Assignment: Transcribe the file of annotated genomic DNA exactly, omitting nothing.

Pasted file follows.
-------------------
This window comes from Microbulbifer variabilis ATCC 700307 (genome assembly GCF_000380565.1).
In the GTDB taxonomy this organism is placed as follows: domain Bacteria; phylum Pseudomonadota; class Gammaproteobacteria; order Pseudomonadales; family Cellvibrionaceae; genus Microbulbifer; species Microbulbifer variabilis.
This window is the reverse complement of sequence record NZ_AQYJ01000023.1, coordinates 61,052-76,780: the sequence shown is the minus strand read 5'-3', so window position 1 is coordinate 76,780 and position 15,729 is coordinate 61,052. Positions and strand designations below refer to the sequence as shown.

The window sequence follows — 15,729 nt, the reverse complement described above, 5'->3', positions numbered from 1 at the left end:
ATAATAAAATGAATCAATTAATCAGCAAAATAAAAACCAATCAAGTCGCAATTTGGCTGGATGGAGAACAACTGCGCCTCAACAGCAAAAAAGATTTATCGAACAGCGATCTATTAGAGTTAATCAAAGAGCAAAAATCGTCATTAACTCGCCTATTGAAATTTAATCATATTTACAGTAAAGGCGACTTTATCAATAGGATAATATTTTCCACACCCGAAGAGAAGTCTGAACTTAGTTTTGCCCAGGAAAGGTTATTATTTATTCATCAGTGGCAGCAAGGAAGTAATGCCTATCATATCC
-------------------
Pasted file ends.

This window comes from Microbulbifer variabilis ATCC 700307 (genome assembly GCF_000380565.1).
In the GTDB taxonomy this organism is placed as follows: domain Bacteria; phylum Pseudomonadota; class Gammaproteobacteria; order Pseudomonadales; family Cellvibrionaceae; genus Microbulbifer; species Microbulbifer variabilis.
This window is the reverse complement of sequence record NZ_AQYJ01000023.1, coordinates 61,052-76,780: the sequence shown is the minus strand read 5'-3', so window position 1 is coordinate 76,780 and position 15,729 is coordinate 61,052. Positions and strand designations below refer to the sequence as shown.

The window sequence follows — 15,729 nt, the reverse complement described above, 5'->3', positions numbered from 1 at the left end:
ATAATAAAATGAATCAATTAATCAGCAAAATAAAAACCAATCAAGTCGCAATTTGGCTGGATGGAGAACAACTGCGCCTCAACAGCAAAAAAGATTTATCGAACAGCGATCTATTAGAGTTAATCAAAGAGCAAAAATCGTCATTAACTCGCCTATTGAAATTTAATCATATTTACAGTAAAGGCGACTTTATCAATAGGATAATATTTTCCACACCCGAAGAGAAGTCTGAACTTAGTTTTGCCCAGGAAAGGTTATTATTTATTCATCAGTGGCAGCAAGGAAGTAATGCCTATCATATCC